Seeking to unite the country behind him four weeks before the November 3 presidential poll, Democratic Party candidate Joe Biden on Tuesday said there is no place for hate in America and the country can have both law and order and racial justice.
There is no place for hate in America. It will be given no licence; it will be given no oxygen; it will be given no safe harbour, said Biden (77) during a speech at Gettysburg, Pennsylvania, where former US president Abraham Lincoln had delivered a historic speech in 1863.
Biden, who has widened his lead over President Donald Trump by double digits in the national polls, said in recent months, the country has been riled by instances of excessive police force, heart-wrenching cases of racial injustice with lives lost needlessly and senselessly.
Stressing that this can't be tolerated, Biden said, It's a product of a history that goes back 400 years to the moment when black men, women, and children first were brought here in chains. I do not believe we have to choose between law and order and racial justice in America. We can have both, Biden said.
The former US president said the nation can honestly face systemic racism and strong enough to provide safe streets to families and small businesses.
We have no need for armed militias roaming America's streets and we should have no tolerance for extremist white supremacy groups menacing our communities, he said.
America today, he said, needs a leadership that seeks to deescalate tensions to open lines of communication to bring people together.
To heal. To hope. As president, that's precisely what I will do. We paid a high price for allowing the deep divisions in this country to impact on how we deal with coronavirus. 210,000 Americans dead and the number is climbing. It's estimated that nearly another 210,000 Americans could lose their lives by the end of the year. Enough. No more. Let's just set partisanship aside. Let's end the politics and follow the science, he said.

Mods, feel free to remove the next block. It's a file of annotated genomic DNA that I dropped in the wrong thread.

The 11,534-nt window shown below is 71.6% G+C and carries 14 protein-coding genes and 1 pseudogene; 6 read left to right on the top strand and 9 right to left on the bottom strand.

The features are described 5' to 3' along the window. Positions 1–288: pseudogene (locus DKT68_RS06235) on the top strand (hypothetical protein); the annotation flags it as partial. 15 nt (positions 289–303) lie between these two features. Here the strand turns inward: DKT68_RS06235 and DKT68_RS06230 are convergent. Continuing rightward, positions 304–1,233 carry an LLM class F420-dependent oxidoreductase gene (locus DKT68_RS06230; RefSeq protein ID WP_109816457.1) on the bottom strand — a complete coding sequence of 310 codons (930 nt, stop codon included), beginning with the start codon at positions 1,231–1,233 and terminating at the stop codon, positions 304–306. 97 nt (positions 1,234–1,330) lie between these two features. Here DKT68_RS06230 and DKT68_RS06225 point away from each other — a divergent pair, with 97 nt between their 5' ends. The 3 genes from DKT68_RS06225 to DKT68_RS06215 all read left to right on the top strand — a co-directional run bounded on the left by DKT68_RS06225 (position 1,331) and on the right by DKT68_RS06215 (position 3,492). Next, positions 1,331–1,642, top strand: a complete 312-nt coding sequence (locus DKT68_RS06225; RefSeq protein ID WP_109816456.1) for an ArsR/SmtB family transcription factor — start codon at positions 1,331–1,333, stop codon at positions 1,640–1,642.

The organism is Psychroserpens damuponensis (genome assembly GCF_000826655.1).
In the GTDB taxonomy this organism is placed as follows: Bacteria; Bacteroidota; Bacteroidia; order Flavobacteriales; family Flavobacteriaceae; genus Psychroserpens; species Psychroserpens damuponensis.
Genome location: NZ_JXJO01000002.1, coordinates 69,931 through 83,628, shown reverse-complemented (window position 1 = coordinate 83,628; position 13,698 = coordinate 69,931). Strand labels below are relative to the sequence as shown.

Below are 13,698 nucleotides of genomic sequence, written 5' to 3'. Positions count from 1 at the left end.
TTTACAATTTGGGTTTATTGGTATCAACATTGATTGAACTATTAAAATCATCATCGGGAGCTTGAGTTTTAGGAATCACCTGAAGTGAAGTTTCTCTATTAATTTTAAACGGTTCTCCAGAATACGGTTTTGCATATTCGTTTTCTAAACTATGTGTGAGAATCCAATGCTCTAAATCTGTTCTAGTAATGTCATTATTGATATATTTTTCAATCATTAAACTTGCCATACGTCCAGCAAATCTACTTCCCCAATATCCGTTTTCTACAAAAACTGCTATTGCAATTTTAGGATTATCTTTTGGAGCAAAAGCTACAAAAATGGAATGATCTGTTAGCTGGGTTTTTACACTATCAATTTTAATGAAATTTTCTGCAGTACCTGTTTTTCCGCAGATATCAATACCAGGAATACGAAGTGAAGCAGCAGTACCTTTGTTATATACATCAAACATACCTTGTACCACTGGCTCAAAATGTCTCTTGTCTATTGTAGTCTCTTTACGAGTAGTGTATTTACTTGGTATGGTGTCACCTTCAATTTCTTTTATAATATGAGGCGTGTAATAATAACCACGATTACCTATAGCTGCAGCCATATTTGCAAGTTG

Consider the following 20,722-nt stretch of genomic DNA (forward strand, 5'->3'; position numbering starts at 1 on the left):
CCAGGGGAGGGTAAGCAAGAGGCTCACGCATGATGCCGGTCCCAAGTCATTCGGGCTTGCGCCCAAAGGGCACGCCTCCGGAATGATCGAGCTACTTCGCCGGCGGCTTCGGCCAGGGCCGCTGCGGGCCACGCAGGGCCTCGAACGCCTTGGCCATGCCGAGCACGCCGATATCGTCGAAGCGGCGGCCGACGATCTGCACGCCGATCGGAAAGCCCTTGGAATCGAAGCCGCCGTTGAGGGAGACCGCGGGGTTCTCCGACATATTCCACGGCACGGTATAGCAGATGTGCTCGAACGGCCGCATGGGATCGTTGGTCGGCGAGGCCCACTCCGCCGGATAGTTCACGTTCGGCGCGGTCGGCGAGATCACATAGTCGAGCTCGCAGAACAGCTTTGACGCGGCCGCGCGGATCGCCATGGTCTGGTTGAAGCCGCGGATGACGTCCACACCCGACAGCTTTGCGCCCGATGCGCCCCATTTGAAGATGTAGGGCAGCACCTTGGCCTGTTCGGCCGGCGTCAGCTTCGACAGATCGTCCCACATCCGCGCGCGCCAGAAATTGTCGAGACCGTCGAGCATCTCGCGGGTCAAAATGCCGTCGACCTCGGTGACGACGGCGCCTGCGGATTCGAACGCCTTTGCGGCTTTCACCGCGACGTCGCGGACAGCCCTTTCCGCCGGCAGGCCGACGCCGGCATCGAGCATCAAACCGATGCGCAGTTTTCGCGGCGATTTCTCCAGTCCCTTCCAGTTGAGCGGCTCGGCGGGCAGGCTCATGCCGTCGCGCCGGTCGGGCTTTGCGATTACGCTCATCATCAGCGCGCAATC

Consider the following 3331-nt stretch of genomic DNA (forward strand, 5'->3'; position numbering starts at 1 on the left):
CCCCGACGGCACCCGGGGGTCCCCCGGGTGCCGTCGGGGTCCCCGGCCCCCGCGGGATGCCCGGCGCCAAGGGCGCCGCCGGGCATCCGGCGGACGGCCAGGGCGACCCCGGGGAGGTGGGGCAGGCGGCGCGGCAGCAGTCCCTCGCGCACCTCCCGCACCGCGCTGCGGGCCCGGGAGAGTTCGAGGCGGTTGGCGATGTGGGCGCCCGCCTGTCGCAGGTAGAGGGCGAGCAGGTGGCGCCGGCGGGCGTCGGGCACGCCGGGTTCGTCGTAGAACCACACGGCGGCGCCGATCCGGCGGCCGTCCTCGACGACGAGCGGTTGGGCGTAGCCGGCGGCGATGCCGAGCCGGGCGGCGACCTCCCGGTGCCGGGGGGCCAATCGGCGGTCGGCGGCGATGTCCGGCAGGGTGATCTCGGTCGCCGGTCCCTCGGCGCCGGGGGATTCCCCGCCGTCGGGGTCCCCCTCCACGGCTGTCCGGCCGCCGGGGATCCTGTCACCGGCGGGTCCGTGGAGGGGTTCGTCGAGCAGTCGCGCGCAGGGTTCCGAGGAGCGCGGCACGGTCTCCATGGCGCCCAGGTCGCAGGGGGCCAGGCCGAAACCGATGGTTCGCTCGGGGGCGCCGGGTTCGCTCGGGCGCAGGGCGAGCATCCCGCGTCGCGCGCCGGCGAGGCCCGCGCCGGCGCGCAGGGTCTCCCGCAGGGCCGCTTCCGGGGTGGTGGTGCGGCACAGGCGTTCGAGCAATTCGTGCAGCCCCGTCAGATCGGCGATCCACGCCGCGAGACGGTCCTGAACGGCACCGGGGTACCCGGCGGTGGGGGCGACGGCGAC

Urging his countrymen to go out and vote, Biden asked people to conduct themselves as Americans who love each other; who love the country; and who will not destroy but will build.
We owe it to the dead who are buried here at Gettysburg. We owe that to the living and to future generations yet to be born, Biden stressed.
You and I are part of a covenant, a common story of divisions over come and hope renewed. If we do our part, if we stand together, if we keep faith with the past and with each other then the divisions of our time will give way to the dreams of a brighter and better future, he said.
This is our work. This is our pledge. This is our mission. We can end this era of division. We can in the hate and the fear, we can be what we are at our best, the United States of America, said the former vice president.
In his speech, Biden said the divisions today are longstanding, economic and racial inequities have shaped them for generations.
But I give you my word. if I'm elected president, I will marshal the ingenuity and goodwill of this nation to turn division into unity and bring us together because I think people are looking for that, he said.
We can disagree about how we move forward. We must take the first steps and it starts with how we treat one another, how we talk to one another, how we respect one another, Biden added.
(Only the headline and picture of this report may have been reworked by the Business Standard staff; the rest of the content is auto-generated from a syndicated feed.)
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